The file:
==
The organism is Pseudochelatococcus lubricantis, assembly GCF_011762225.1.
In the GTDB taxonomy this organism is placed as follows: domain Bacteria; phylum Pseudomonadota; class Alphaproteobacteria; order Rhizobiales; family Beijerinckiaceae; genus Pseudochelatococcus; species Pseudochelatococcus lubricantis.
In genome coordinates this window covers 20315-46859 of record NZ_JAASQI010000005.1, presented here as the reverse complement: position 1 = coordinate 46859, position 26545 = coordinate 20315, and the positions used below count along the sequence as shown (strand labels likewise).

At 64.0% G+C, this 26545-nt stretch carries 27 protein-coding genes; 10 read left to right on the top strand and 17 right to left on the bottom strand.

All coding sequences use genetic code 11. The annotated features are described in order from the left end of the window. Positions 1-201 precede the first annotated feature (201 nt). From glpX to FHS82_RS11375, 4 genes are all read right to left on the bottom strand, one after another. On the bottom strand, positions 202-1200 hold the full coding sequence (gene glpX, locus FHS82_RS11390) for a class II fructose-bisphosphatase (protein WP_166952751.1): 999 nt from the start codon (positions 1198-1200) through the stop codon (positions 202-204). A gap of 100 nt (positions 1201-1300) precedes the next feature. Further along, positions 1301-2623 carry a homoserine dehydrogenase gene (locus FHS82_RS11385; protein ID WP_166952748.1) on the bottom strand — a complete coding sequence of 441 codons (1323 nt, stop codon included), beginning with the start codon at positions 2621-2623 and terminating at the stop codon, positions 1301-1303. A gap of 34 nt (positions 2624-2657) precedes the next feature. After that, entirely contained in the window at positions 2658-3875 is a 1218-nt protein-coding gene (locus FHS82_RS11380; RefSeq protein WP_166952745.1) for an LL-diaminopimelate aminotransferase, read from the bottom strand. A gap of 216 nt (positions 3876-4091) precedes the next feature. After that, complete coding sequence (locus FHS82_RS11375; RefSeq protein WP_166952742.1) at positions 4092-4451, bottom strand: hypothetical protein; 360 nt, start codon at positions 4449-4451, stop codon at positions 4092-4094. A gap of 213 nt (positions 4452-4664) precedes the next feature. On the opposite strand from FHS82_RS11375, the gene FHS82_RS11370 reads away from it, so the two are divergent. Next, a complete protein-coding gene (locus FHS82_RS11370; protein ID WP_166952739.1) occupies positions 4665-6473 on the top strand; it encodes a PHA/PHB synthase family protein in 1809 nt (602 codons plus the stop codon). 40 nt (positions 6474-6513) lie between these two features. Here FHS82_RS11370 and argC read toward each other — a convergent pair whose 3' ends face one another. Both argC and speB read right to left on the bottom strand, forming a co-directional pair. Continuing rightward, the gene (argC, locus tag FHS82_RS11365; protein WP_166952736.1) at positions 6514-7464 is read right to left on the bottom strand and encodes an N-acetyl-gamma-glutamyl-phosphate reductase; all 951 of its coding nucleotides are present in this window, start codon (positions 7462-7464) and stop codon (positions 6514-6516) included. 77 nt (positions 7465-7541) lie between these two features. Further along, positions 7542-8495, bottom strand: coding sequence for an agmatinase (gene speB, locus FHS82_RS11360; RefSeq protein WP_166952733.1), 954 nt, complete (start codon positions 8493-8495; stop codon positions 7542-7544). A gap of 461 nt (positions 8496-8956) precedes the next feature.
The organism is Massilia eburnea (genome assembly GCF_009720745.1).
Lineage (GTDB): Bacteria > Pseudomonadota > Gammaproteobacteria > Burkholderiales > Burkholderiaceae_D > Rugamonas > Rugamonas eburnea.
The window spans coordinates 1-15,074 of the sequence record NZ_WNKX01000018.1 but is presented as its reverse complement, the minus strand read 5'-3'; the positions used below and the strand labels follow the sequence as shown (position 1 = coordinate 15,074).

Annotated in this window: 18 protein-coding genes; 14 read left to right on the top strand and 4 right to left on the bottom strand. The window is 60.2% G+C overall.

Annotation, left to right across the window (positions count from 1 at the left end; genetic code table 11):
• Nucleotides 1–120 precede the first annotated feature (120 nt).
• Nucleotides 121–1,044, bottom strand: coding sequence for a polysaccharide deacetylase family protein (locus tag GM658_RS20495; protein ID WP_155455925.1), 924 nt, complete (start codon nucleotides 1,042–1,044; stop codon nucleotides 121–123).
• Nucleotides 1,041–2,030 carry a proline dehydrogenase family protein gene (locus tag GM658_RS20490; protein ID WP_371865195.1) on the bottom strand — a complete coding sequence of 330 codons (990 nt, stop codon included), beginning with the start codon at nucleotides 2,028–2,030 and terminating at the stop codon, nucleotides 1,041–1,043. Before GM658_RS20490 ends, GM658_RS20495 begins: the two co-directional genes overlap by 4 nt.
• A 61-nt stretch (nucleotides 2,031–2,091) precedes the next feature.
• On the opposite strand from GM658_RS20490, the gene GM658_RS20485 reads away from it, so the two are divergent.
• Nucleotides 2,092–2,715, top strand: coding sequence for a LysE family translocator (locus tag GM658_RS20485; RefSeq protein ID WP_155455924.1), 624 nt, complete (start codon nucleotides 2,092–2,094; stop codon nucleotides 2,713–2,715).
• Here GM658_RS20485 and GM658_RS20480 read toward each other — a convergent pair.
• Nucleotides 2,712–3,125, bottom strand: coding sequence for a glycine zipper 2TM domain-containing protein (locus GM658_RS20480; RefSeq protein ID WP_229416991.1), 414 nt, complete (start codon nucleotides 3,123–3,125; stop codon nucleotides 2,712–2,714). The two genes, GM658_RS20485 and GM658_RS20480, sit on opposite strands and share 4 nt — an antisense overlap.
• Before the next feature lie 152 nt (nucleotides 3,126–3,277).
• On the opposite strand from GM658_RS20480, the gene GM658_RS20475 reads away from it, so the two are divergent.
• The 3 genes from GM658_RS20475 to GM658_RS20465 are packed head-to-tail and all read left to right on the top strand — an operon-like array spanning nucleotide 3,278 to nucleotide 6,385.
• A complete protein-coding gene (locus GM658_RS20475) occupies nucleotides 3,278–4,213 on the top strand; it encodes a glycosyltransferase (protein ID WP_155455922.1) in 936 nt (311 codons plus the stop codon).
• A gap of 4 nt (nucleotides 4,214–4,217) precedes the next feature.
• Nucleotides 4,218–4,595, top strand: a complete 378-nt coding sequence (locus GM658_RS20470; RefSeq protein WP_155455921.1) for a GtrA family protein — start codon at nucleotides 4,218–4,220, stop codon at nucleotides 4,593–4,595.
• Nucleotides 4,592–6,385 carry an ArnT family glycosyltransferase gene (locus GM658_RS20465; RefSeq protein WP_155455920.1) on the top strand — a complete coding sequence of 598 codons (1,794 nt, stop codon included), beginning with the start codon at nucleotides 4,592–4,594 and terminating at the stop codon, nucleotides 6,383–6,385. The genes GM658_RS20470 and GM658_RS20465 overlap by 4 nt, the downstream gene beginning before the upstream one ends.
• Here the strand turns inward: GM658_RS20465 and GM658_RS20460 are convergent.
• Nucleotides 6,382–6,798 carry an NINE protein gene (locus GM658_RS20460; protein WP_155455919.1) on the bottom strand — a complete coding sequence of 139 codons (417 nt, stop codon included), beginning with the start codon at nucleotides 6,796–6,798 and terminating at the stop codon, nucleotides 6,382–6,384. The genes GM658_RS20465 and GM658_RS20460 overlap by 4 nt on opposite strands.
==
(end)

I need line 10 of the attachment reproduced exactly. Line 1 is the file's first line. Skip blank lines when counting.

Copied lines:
Annotation, left to right across the window (positions count from 1 at the left end; genetic code table 11):